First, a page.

The Kolkata-based government-owned United Bank of India (UBI) has been in the news for all the wrong reasons. The latest and arguably the most damaging piece of news till now has been the exit of its Chairperson and Managing Director Archana Bhargava. After a brief stint of less than a year at the helm of the bank, Ms. Bhargava called it a day, citing health reasons. Her term was to end in February, 2015.
Apart from a terse announcement by the government that her request for voluntary retirement has been accepted, nothing much is known as to what prompted her to take this step, leaving the bank headless at a time when it requires some robust leadership.
Ms. Bhargava’s side of the story will most probably be never known, even if she had left after ‘turning around’ the bank.
It is not just because that the problems at UBI appear to be too complex to be resolved by a single individual however adept she is, and has the full government support. The reason why Ms. Bhargava may not record her story is simply this. For very valid reasons, public sector executives, especially bankers, see a virtue in remaining in the background. Too much publicity — turning the spotlight on one self — has been counter-productive.
Besides, Ms. Bhargava will be remembered as one who started the cleaning up process in UBI. Rescuing a bank is much less glamorous than expanding its balance sheets.
The process started by her would eventually lead to fixing responsibility on whose remit the bank allegedly fudged accounts or deliberately misstated the financial position. It will not be easy for a CMD to function in a normal manner, when her entire team of senior management faces one inquiry or another, which will inevitably follow.
Media reports talked of a rift between Ms. Bhargava and senior officials of UBI handling the credit portfolio. But based on the bank’s deteriorating financial health and the charge that senior UBI officers did not disclose the extent of decline as mandated by prudent accounting rules, there is no way a new CMD could have taken any other route except to bring the problems into the open.
The financial statements of the bank for the December quarter are revealing — gross-NPAs surged three times to Rs.8,546 crore from Rs.2,964 crore in March, 2013, and an unprecedented loss of Rs.1,238 crore .
Clearly if the official announcement of the unflattering financials took most people by surprise, it is obvious that the descent has been over the years. The basic cause might be some reckless lending culture, which led to bad loans and unacceptably high levels of NPAs. Government influence cannot obviously be ruled out. It is reported that UBI has been the designated nodal agency for many socio-economic programmes in eastern India — nothing wrong in that except that it calls for special skills in supervision and follow up, which it seemingly did not have. Also, in those schemes, there is a much bigger scope of government/politicians influencing the credit decisions.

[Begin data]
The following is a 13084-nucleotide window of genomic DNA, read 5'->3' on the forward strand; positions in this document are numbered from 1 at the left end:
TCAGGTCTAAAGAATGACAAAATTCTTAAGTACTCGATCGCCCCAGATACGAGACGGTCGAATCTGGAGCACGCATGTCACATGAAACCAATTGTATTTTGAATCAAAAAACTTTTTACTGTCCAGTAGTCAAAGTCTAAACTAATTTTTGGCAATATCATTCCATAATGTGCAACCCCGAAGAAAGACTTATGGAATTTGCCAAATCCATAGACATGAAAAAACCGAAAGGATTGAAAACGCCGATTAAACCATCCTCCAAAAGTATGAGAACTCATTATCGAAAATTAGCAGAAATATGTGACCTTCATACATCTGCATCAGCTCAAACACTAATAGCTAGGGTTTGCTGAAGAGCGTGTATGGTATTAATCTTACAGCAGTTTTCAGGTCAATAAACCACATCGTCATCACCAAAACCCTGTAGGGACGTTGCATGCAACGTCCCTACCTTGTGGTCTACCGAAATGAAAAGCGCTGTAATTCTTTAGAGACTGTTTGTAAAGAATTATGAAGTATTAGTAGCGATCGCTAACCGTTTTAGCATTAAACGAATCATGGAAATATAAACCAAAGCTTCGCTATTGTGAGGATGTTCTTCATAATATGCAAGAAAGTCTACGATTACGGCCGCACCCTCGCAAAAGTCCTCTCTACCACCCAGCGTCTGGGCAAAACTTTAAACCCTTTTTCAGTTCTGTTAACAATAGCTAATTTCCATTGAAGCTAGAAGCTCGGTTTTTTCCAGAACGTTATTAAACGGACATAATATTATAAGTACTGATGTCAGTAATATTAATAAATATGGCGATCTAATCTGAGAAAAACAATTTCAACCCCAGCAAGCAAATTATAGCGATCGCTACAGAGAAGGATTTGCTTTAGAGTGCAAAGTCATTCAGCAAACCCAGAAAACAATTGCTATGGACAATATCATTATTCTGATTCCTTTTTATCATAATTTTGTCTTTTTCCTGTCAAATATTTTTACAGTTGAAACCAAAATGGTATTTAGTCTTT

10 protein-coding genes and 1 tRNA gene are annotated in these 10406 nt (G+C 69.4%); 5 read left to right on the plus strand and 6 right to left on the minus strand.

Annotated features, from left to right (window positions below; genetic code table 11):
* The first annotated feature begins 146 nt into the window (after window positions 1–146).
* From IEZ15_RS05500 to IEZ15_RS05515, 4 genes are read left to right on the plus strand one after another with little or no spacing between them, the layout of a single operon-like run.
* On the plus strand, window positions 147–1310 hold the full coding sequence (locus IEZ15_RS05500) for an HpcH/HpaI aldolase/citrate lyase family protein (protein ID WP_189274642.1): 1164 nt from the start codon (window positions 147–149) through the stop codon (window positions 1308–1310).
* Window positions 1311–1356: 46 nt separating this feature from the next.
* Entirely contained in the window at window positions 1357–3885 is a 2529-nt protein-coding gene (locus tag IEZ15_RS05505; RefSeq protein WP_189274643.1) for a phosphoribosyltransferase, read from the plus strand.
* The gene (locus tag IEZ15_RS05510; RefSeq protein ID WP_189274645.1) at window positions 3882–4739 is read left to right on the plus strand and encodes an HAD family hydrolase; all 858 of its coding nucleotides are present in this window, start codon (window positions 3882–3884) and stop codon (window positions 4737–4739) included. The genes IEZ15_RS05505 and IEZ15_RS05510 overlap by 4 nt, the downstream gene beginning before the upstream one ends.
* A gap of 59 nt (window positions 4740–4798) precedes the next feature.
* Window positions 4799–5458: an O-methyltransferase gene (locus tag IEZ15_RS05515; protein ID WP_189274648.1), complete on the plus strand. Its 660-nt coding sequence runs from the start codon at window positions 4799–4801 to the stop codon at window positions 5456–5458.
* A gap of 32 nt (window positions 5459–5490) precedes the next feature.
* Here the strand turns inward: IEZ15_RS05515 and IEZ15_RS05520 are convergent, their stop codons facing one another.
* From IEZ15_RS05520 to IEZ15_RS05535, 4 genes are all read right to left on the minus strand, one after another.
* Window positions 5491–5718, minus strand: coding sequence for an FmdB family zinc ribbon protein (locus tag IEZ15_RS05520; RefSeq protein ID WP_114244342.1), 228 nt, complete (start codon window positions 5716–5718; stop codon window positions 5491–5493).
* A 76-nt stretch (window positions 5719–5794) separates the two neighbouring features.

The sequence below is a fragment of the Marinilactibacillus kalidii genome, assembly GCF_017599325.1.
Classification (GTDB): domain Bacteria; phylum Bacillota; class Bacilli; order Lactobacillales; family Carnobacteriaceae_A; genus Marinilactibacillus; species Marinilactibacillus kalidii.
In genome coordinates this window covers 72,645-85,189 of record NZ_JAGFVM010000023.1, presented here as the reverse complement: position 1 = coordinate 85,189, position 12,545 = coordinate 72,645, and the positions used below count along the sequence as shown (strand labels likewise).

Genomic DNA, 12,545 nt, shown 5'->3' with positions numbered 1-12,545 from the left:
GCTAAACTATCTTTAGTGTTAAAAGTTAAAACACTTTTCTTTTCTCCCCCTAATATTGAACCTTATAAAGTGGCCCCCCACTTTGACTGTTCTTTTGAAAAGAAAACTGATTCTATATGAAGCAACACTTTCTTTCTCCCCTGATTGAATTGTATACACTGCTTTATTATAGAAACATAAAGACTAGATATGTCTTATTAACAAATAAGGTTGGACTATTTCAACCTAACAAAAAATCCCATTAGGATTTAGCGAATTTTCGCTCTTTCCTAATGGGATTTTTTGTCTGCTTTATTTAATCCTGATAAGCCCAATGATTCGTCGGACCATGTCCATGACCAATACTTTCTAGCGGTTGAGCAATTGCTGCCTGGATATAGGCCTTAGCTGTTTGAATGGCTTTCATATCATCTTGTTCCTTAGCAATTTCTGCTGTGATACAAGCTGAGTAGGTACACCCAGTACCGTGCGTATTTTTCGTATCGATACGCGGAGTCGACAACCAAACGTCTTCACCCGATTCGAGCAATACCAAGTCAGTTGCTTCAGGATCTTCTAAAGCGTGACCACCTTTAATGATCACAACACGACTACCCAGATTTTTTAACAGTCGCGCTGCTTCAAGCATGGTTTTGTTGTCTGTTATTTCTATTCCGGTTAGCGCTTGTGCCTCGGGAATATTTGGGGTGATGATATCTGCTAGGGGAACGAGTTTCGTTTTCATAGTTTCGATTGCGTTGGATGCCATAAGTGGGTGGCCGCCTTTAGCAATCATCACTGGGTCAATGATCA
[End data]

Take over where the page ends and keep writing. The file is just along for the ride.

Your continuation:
No single major defaulter — Kingfisher or Deccan Chronicle Holdings Holdings — has emerged although it is not clear whether UBI has a small exposure on these high profile entities.
Large corporate defaults — so common even with much better-run PSBs — would distract attention from what appears to be a collective failure of the UBI’s top management.
The ongoing economic slowdown has been blamed for the proliferation of NPA’s not only in UBI, but also in much bigger and better-run banks such as SBI. All banks have been making larger provisions in the December quarter compared to the earlier period. If the slowdown persists, the stress on their balance sheets will naturally increase.
The core problem
In the UBI’s case, while the full picture will be known after some time, it appears that the core of its problems relates to not classifying a large number of small loans as NPAs. More intriguing is the explanation some other loans were reported as non-performing assets when, in fact, they should not be classified as such.
Certain top officials of UBI have faulted the software, which, according to them, was responsible for the misreporting of loans. Infosys, which has developed this software, has strongly countered the argument, saying that a number of banks have been using it for a long time without a glitch.
The government, as the majority stakeholder, has quite a task on hand not only in getting UBI back on its feet but also in sprucing up all public sector banks’ image, which has received quite a hit recently .
The government, as the majority stakeholder,
has quite a task on hand in sprucing up the image of all public sector banks.